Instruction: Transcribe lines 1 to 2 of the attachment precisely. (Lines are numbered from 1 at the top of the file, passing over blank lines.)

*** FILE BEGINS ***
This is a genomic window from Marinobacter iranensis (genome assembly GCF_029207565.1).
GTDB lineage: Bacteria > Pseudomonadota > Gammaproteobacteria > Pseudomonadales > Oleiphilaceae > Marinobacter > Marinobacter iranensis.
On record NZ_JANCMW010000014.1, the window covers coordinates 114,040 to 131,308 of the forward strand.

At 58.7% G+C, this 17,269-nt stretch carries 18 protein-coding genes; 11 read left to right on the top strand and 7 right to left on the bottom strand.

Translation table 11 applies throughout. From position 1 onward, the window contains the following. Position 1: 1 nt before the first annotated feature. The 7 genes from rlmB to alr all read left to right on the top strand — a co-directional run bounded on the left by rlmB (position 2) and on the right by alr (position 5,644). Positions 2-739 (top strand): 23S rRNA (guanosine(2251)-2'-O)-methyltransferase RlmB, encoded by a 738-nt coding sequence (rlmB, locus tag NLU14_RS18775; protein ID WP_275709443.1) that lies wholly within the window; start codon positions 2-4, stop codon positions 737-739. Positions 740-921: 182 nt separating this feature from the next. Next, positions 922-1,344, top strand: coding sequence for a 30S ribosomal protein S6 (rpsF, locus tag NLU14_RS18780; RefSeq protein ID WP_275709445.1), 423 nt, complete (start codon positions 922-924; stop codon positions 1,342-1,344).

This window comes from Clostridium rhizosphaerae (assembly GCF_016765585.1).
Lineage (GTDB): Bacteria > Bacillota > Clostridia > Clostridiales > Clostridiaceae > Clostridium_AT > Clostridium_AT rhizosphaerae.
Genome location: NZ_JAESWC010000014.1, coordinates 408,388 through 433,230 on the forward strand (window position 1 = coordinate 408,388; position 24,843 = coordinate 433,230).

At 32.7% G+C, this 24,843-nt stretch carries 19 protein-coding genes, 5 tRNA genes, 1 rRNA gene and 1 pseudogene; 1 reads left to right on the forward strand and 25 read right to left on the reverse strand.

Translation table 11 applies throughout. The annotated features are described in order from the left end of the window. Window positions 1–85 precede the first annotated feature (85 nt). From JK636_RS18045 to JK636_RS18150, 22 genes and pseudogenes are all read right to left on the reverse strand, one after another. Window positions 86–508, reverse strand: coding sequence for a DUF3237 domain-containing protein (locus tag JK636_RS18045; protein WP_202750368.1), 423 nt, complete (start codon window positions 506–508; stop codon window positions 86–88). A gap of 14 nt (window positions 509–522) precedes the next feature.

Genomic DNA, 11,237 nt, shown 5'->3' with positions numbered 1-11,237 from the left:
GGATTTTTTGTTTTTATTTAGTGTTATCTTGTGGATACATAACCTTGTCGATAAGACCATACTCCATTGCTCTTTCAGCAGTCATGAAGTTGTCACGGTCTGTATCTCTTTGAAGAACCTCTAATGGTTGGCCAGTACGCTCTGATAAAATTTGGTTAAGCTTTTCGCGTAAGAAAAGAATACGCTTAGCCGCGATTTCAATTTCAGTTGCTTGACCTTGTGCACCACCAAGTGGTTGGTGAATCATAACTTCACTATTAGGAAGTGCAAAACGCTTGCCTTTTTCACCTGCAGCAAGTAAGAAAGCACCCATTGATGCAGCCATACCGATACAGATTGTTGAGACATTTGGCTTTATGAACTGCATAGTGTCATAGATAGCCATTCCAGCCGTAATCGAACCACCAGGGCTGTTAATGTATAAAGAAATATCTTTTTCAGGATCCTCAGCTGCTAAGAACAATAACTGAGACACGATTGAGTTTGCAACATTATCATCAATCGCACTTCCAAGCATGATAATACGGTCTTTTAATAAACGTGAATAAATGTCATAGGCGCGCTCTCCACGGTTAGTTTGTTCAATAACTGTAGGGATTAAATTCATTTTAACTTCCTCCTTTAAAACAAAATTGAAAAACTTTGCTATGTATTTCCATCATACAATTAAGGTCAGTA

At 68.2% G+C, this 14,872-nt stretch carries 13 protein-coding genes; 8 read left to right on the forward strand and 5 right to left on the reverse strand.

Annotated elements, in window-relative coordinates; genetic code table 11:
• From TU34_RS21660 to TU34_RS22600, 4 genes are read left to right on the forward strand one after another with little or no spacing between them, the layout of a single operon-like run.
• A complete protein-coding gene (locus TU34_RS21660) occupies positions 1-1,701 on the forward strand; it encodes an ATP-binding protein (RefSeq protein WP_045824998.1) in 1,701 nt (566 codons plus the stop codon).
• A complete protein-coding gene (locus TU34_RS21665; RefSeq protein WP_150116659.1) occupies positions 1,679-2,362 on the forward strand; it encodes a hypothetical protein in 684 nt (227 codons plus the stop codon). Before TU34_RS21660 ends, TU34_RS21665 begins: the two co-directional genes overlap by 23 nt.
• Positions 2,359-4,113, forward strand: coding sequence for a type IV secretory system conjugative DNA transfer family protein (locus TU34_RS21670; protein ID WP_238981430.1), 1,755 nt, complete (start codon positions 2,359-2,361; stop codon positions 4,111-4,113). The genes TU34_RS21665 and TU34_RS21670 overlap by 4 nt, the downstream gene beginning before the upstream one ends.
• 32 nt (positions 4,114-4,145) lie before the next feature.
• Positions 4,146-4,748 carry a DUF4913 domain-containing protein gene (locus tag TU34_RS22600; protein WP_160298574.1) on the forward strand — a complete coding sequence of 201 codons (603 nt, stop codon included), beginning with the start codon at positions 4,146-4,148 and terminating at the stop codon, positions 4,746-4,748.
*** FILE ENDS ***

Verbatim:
This is a genomic window from Marinobacter iranensis (genome assembly GCF_029207565.1).
GTDB lineage: Bacteria > Pseudomonadota > Gammaproteobacteria > Pseudomonadales > Oleiphilaceae > Marinobacter > Marinobacter iranensis.